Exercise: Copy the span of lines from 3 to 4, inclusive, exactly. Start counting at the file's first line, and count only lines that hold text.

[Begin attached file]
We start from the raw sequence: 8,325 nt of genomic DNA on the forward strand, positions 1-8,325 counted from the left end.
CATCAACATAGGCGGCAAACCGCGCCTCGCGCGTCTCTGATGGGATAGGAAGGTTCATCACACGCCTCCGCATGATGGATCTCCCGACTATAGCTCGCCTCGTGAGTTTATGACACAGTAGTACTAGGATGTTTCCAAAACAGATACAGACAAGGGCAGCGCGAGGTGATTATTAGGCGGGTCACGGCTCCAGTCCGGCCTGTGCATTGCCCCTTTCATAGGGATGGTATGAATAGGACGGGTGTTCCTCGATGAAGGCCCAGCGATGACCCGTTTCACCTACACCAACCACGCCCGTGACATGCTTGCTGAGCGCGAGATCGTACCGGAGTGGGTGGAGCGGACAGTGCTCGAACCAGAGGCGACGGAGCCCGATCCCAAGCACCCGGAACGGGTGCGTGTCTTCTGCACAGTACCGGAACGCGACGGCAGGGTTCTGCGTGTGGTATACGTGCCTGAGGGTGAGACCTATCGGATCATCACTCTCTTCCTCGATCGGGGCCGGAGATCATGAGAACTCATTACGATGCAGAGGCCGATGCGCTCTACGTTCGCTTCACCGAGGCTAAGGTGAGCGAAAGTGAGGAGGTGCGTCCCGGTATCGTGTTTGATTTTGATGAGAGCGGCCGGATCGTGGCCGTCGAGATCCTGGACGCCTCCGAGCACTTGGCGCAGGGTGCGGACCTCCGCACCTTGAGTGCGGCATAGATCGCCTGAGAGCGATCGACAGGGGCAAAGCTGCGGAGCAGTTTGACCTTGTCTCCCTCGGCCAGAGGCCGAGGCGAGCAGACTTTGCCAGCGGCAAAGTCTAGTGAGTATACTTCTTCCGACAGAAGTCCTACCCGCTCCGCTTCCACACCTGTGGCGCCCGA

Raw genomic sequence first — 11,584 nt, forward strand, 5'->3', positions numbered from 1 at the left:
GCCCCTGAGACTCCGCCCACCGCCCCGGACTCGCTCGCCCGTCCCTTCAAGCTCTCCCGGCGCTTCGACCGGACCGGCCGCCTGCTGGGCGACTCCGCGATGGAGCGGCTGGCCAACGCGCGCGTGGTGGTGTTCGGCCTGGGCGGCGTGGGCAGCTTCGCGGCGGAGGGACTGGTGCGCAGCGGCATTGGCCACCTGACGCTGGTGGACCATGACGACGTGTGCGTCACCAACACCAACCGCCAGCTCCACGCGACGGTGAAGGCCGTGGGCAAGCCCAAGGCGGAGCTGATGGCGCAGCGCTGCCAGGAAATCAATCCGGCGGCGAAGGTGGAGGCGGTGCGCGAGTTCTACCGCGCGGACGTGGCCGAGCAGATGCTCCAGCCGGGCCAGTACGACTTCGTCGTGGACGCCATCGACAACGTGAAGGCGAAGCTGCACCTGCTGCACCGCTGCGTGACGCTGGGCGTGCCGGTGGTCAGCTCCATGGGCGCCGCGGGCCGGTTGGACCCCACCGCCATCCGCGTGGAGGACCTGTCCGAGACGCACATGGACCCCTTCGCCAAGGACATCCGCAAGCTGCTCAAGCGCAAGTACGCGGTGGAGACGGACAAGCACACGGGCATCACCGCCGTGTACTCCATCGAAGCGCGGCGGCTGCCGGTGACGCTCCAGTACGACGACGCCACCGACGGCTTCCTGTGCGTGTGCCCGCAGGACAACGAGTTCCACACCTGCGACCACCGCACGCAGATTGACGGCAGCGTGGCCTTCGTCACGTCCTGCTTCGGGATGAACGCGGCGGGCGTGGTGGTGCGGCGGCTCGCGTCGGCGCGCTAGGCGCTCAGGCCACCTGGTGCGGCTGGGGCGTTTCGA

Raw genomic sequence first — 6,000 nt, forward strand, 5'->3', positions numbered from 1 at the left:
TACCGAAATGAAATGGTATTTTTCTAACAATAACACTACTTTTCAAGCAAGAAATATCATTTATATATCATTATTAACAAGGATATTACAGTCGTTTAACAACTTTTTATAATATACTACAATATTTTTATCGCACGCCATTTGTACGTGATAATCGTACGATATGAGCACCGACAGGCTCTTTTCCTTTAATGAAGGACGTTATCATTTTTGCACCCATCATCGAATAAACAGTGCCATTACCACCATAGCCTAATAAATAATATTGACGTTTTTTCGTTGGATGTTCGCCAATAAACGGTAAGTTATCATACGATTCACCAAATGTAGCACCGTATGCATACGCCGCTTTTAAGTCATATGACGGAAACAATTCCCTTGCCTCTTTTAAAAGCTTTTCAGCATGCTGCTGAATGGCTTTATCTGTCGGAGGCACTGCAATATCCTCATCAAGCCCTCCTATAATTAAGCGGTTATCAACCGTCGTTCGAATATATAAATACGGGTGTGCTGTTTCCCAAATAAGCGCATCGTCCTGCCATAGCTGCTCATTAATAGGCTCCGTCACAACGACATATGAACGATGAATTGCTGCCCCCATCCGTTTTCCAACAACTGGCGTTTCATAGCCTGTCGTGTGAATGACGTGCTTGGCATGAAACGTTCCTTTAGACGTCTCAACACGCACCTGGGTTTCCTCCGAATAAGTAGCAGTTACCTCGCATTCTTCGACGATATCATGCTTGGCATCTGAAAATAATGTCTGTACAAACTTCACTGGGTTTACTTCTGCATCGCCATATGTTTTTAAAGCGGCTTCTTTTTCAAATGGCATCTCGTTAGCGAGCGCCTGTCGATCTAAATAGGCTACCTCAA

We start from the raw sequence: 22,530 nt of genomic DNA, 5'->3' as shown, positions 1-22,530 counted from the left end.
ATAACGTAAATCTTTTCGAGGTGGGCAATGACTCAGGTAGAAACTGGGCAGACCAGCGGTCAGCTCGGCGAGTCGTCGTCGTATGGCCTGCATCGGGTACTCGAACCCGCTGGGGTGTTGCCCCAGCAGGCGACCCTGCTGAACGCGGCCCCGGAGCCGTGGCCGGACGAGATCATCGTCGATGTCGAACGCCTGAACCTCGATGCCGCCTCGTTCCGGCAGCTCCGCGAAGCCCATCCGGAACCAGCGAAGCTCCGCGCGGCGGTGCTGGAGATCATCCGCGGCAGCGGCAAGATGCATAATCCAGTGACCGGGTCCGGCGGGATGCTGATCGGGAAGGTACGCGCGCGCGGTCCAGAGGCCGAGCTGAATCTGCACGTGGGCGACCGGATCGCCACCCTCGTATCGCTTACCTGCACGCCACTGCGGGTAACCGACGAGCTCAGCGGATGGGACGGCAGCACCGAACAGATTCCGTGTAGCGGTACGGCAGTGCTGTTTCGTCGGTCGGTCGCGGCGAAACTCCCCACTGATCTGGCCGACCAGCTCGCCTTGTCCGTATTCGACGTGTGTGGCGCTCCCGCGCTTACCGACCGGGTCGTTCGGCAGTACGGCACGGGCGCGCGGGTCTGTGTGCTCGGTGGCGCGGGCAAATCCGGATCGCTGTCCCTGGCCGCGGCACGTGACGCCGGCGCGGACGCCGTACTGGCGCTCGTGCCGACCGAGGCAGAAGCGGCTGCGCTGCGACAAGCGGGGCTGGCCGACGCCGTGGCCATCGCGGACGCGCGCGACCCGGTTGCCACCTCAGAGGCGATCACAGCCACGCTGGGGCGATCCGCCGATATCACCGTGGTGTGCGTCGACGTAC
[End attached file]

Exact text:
Raw genomic sequence first — 11,584 nt, forward strand, 5'->3', positions numbered from 1 at the left:
GCCCCTGAGACTCCGCCCACCGCCCCGGACTCGCTCGCCCGTCCCTTCAAGCTCTCCCGGCGCTTCGACCGGACCGGCCGCCTGCTGGGCGACTCCGCGATGGAGCGGCTGGCCAACGCGCGCGTGGTGGTGTTCGGCCTGGGCGGCGTGGGCAGCTTCGCGGCGGAGGGACTGGTGCGCAGCGGCATTGGCCACCTGACGCTGGTGGACCATGACGACGTGTGCGTCACCAACACCAACCGCCAGCTCCACGCGACGGTGAAGGCCGTGGGCAAGCCCAAGGCGGAGCTGATGGCGCAGCGCTGCCAGGAAATCAATCCGGCGGCGAAGGTGGAGGCGGTGCGCGAGTTCTACCGCGCGGACGTGGCCGAGCAGATGCTCCAGCCGGGCCAGTACGACTTCGTCGTGGACGCCATCGACAACGTGAAGGCGAAGCTGCACCTGCTGCACCGCTGCGTGACGCTGGGCGTGCCGGTGGTCAGCTCCATGGGCGCCGCGGGCCGGTTGGACCCCACCGCCATCCGCGTGGAGGACCTGTCCGAGACGCACATGGACCCCTTCGCCAAGGACATCCGCAAGCTGCTCAAGCGCAAGTACGCGGTGGAGACGGACAAGCACACGGGCATCACCGCCGTGTACTCCATCGAAGCGCGGCGGCTGCCGGTGACGCTCCAGTACGACGACGCCACCGACGGCTTCCTGTGCGTGTGCCCGCAGGACAACGAGTTCCACACCTGCGACCACCGCACGCAGATTGACGGCAGCGTGGCCTTCGTCACGTCCTGCTTCGGGATGAACGCGGCGGGCGTGGTGGTGCGGCGGCTCGCGTCGGCGCGCTAGGCGCTCAGGCCACCTGGTGCGGCTGGGGCGTTTCGA